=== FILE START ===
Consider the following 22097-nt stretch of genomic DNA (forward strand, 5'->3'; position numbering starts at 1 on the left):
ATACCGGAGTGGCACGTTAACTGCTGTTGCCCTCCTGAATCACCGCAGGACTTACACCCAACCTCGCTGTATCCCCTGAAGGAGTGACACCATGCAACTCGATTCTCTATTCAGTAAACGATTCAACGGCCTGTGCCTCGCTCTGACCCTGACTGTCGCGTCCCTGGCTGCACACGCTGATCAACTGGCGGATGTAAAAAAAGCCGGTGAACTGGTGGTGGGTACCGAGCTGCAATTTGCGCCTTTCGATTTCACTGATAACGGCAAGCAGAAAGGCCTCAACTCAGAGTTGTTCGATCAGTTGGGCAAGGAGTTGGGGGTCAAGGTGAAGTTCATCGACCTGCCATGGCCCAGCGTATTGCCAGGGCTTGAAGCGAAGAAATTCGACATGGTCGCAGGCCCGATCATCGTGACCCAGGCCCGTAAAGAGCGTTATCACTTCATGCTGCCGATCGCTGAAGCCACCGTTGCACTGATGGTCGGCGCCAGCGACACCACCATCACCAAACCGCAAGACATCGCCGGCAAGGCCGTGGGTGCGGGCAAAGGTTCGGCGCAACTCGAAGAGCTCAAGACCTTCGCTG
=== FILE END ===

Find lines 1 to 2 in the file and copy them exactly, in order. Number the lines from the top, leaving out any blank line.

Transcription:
Consider the following 22097-nt stretch of genomic DNA (forward strand, 5'->3'; position numbering starts at 1 on the left):
ATACCGGAGTGGCACGTTAACTGCTGTTGCCCTCCTGAATCACCGCAGGACTTACACCCAACCTCGCTGTATCCCCTGAAGGAGTGACACCATGCAACTCGATTCTCTATTCAGTAAACGATTCAACGGCCTGTGCCTCGCTCTGACCCTGACTGTCGCGTCCCTGGCTGCACACGCTGATCAACTGGCGGATGTAAAAAAAGCCGGTGAACTGGTGGTGGGTACCGAGCTGCAATTTGCGCCTTTCGATTTCACTGATAACGGCAAGCAGAAAGGCCTCAACTCAGAGTTGTTCGATCAGTTGGGCAAGGAGTTGGGGGTCAAGGTGAAGTTCATCGACCTGCCATGGCCCAGCGTATTGCCAGGGCTTGAAGCGAAGAAATTCGACATGGTCGCAGGCCCGATCATCGTGACCCAGGCCCGTAAAGAGCGTTATCACTTCATGCTGCCGATCGCTGAAGCCACCGTTGCACTGATGGTCGGCGCCAGCGACACCACCATCACCAAACCGCAAGACATCGCCGGCAAGGCCGTGGGTGCGGGCAAAGGTTCGGCGCAACTCGAAGAGCTCAAGACCTTCGCTG